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Non-jump to 4 of a minor after game force auction. Definitely Game Forcing ?

#1 User is offline   MinorKid 

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Posted 2021-May-02, 03:00

In the books and internet articles, when one of us proceed to 4 of agreed minor suit after game-forcing sequence (e.g. 2/1, fsf, 1m-2m-new suit), it is agreed as natural, forcing and is slam related.

In reality, we came across hands that will use the 4m bid which
1. that seems no alternative but to escape to 4m (after stopper bid) and
2. that would like to invite partner to 5m with the 4m bid (say 1D-2D-2H-3D-4D-Pass/5D).

It seems to me that these type of hands is bid similarly (or even same) to the articles but from it says such sequences it is slam related (forcing to 5m).

How do you guys distinguish between those possibilities? In 2/1 system and inverted minor systems, is there any difference with the use of non-jump 4m bid in IMP and MP ?

In the local club we played MP before, I reckon many intermediate players sometimes leave 4m in play uncontested!
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#2 User is offline   DavidKok 

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Posted 2021-May-02, 04:11

Good question, and I don't know of a short answer. The example auction you give is in my opinion not GF (responder showed a shapely minimum with 3, if opener was interested in slam they could have made a control bid below 4). In general I think 4m is only NF in the following situations:
  • One of the two hands is limited down to a point or two and partner had other forcing calls available (both conditions have to be met simultaneously)
  • We are running, for example if our 3NT gets doubled or if partner doubled something for takeout on the 3-level/bid a stopper ask and we don't have one.
  • We are on some non-constructive auction (preempting the opponents).


There are probably others I'm missing. It doesn't cost much to make the simple partnership agreement that "4m is always forcing" (and at MP you can add the joke that 5m is also forcing). The expected returns on bidding on versus mistakenly passing 4m are so lopsided that if there is any doubt at all, the bid should be forcing.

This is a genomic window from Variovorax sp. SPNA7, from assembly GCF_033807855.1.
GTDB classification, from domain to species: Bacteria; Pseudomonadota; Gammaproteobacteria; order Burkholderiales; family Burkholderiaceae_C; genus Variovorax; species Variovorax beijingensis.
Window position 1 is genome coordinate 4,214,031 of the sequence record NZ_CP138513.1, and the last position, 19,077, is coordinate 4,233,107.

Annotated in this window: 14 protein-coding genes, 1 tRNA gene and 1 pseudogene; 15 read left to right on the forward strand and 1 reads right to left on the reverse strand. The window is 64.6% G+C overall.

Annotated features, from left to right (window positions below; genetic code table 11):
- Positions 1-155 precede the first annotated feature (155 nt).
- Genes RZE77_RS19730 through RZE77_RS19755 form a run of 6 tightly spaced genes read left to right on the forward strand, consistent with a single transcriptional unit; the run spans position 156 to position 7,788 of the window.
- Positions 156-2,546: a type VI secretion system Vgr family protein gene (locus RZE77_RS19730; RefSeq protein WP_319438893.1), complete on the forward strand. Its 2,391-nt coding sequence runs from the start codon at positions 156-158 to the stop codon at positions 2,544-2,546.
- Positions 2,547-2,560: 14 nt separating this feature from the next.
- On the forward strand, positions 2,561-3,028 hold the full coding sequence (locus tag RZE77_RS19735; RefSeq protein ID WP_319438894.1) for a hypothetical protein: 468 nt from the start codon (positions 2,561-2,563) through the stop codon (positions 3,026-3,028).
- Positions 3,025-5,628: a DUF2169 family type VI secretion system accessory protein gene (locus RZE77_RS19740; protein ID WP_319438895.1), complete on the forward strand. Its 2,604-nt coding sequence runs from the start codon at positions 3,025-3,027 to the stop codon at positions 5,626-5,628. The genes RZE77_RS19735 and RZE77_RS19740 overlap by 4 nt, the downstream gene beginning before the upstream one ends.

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#3 User is offline   MinorKid 

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Posted 2021-May-02, 07:48

I recalled once i have 18hcp 2-3-4-4 and it went uncontestly 1d-1s-2nt-4d, i presumed p was looking for some sort of slam, but turn out we went down one in 5d. All she wanted was to play in 4d (smth like Qxxx xx QJxxxx x). I did ask responder why not to rebid 3d instead, she throught 3d was sort of inv/force to 3N, We hven't discussed what intention was behind 1d-1s-2nt-3d-3nt-4d.
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#4 User is offline   mycroft 

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Posted 2021-May-02, 09:27

When to stop in 4 is a very difficult part of any set of agreements. So much so that many players play "2/1 is game forcing, 4m isn't game" just so that they don't have to figure it out at the table. Not the best agreement, but strictly better than "one of the pair thinks it's to play".

Having said that, an agreement I'm in favour of (because when it's wrong, oh well. When it's not wrong, you just don't have to worry about partner getting it wrong - and that's more often) is "after an 18-19 2NT rebid, the only non-GF call is pass". Playing that, 3 *is* a game force. Play 2NT (or 3NT, at least at IMPs - if the diamonds come in, you're making it. If they don't, you're not making 2). If it's wrong, you'll have company.
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#5 User is offline   Winstonm 

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Posted 2021-May-02, 11:08

IMO the “stopper show “ bidding of inverted minors is dumb and wasted space. Shape showing is a better idea. Shape-showing should also alleviate the question of 4 level forcing or not.
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#6 User is online   mikeh 

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Posted 2021-May-02, 11:26